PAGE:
The analysis of the different HCN species separated by size exclusion chromatography revealed that HCN1CB contains a significantly higher amount of endogenous cAMP than HCN2CB and HCN4CB (molar protein/cAMP ratios of 6, 24, and 50, respectively) (Table 2) and that almost all endogenous cAMP is bound to the HCN1CB tetramer, with a cAMP/tetramer molar ratio of 2. The correlation between tetramerization and cAMP binding is unraveled by analyzing the behavior of the HCN1CB R538E mutant and the ΔC-linker HCN1CB. The first mutant has an altered cAMP-binding site, resulting in a reduced affinity for cAMP. The HCN1CB R538E mutant elutes as a monomer/dimer (Fig. 5A), and tetramerization does not occur even upon the addition of 1 mm cAMP. The ΔC-linker HCN1CB mutant construct has an intact cAMP-binding site but cannot tetramerize because it is missing the C-linker region. ΔC-linker HCN1CB shows a strong reduction in cAMP content, comparable with those of the other HCN isoforms. We can conclude that cAMP binding promotes tetramerization and that in the tetrameric form, cAMP is bound tightly, because the complex survives extensive dialysis during purification. On the contrary, cAMP-trapping is not a property of the monomeric/dimeric HCN isoforms. Our data suggest that cAMP-induced tetramerization, which is mediated by the C-linker, forces HCN1CB into a high affinity state that in turn stabilizes the tetramer. This finding is in line with the reports of state-dependent affinity of HCN channels for their ligand (30, 32) and agrees with the cyclic allosteric model proposed for HCN channels that postulates the coexistence of the protein in resting and active states with different affinities for the ligand (30, 33, 34). Furthermore, the presence of a stable tetrameric structure agrees with the finding that cAMP traps channels in an open state that kinetically affects the depolarization-dependent deactivation (35).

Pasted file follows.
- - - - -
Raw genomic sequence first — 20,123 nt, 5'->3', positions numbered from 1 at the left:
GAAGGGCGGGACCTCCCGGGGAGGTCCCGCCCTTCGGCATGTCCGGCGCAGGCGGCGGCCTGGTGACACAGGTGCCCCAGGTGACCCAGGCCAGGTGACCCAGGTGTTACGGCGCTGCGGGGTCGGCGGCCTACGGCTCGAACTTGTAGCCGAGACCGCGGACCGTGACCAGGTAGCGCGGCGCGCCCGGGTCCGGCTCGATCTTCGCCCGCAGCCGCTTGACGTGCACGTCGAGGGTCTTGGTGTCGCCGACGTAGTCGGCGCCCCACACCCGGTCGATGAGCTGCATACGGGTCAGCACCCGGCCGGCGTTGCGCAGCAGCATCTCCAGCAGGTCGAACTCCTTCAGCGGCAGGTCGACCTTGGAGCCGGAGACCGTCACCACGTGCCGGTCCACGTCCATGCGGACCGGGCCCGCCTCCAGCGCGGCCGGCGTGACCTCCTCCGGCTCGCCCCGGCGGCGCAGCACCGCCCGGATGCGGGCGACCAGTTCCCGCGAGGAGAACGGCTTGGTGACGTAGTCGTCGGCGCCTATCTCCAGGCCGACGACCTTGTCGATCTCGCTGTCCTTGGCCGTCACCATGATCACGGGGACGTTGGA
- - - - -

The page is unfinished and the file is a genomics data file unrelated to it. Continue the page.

As for the possibility of measuring in vitro these two affinity states, our data show that when probed with the same technique, the affinities of the three C-terminal fragments appear similar and do not highlight an obvious difference between HCN1 and the others. However, as to the absolute values, different techniques yielded very different results. Whereas the KD and EC50 values obtained by ITC and SPR are in the micromolar range, we obtained much higher affinities, in the nanomolar range, by FP. The possibility that the fluorescein-modified analog of cAMP (8-Fluo-cAMP) used in FP experiments has a higher affinity than cAMP because of its chemical modification is ruled out by the evidence that 8-Fluo-cAMP and cAMP produced similar results in ITC when tested on mHCN2 (12). We can speculate that different techniques might highlight a high and a low affinity state of the same protein. In this context, the observation that HCN1CB yielded very poor to absent signals in SPR and ITC but not in FP may be relevant.